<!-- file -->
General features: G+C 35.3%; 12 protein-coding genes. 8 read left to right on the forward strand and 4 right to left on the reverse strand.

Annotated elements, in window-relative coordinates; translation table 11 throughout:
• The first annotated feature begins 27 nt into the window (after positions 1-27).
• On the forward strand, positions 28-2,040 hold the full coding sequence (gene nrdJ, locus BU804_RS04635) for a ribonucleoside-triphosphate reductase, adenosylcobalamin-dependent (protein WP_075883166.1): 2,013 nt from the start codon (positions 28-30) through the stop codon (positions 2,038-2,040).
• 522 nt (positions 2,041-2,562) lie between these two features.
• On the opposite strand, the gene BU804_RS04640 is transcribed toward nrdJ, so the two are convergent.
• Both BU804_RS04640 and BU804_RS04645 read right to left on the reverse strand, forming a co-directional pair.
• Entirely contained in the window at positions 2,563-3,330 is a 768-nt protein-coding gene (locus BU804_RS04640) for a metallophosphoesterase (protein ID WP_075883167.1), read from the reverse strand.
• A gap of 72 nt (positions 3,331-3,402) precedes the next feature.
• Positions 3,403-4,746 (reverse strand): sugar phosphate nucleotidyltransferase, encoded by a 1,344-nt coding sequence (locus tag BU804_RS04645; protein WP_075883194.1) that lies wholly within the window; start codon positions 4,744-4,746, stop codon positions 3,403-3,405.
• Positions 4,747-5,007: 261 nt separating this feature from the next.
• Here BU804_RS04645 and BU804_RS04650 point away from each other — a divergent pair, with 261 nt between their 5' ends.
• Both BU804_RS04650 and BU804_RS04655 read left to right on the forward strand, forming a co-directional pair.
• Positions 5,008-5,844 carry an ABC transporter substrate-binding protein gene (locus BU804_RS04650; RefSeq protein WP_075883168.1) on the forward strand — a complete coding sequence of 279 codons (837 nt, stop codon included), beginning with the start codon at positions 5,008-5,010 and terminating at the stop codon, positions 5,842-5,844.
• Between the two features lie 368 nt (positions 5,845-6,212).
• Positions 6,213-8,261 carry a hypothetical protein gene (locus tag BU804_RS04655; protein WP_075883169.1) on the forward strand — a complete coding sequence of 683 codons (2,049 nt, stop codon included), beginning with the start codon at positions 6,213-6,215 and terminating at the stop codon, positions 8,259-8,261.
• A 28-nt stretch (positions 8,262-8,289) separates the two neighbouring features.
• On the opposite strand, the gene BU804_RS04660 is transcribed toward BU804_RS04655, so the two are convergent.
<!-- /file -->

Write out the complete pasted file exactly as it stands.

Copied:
General features: G+C 35.3%; 12 protein-coding genes. 8 read left to right on the forward strand and 4 right to left on the reverse strand.

Annotated elements, in window-relative coordinates; translation table 11 throughout:
• The first annotated feature begins 27 nt into the window (after positions 1-27).
• On the forward strand, positions 28-2,040 hold the full coding sequence (gene nrdJ, locus BU804_RS04635) for a ribonucleoside-triphosphate reductase, adenosylcobalamin-dependent (protein WP_075883166.1): 2,013 nt from the start codon (positions 28-30) through the stop codon (positions 2,038-2,040).
• 522 nt (positions 2,041-2,562) lie between these two features.
• On the opposite strand, the gene BU804_RS04640 is transcribed toward nrdJ, so the two are convergent.
• Both BU804_RS04640 and BU804_RS04645 read right to left on the reverse strand, forming a co-directional pair.
• Entirely contained in the window at positions 2,563-3,330 is a 768-nt protein-coding gene (locus BU804_RS04640) for a metallophosphoesterase (protein ID WP_075883167.1), read from the reverse strand.
• A gap of 72 nt (positions 3,331-3,402) precedes the next feature.
• Positions 3,403-4,746 (reverse strand): sugar phosphate nucleotidyltransferase, encoded by a 1,344-nt coding sequence (locus tag BU804_RS04645; protein WP_075883194.1) that lies wholly within the window; start codon positions 4,744-4,746, stop codon positions 3,403-3,405.
• Positions 4,747-5,007: 261 nt separating this feature from the next.
• Here BU804_RS04645 and BU804_RS04650 point away from each other — a divergent pair, with 261 nt between their 5' ends.
• Both BU804_RS04650 and BU804_RS04655 read left to right on the forward strand, forming a co-directional pair.
• Positions 5,008-5,844 carry an ABC transporter substrate-binding protein gene (locus BU804_RS04650; RefSeq protein WP_075883168.1) on the forward strand — a complete coding sequence of 279 codons (837 nt, stop codon included), beginning with the start codon at positions 5,008-5,010 and terminating at the stop codon, positions 5,842-5,844.
• Between the two features lie 368 nt (positions 5,845-6,212).
• Positions 6,213-8,261 carry a hypothetical protein gene (locus tag BU804_RS04655; protein WP_075883169.1) on the forward strand — a complete coding sequence of 683 codons (2,049 nt, stop codon included), beginning with the start codon at positions 6,213-6,215 and terminating at the stop codon, positions 8,259-8,261.
• A 28-nt stretch (positions 8,262-8,289) separates the two neighbouring features.
• On the opposite strand, the gene BU804_RS04660 is transcribed toward BU804_RS04655, so the two are convergent.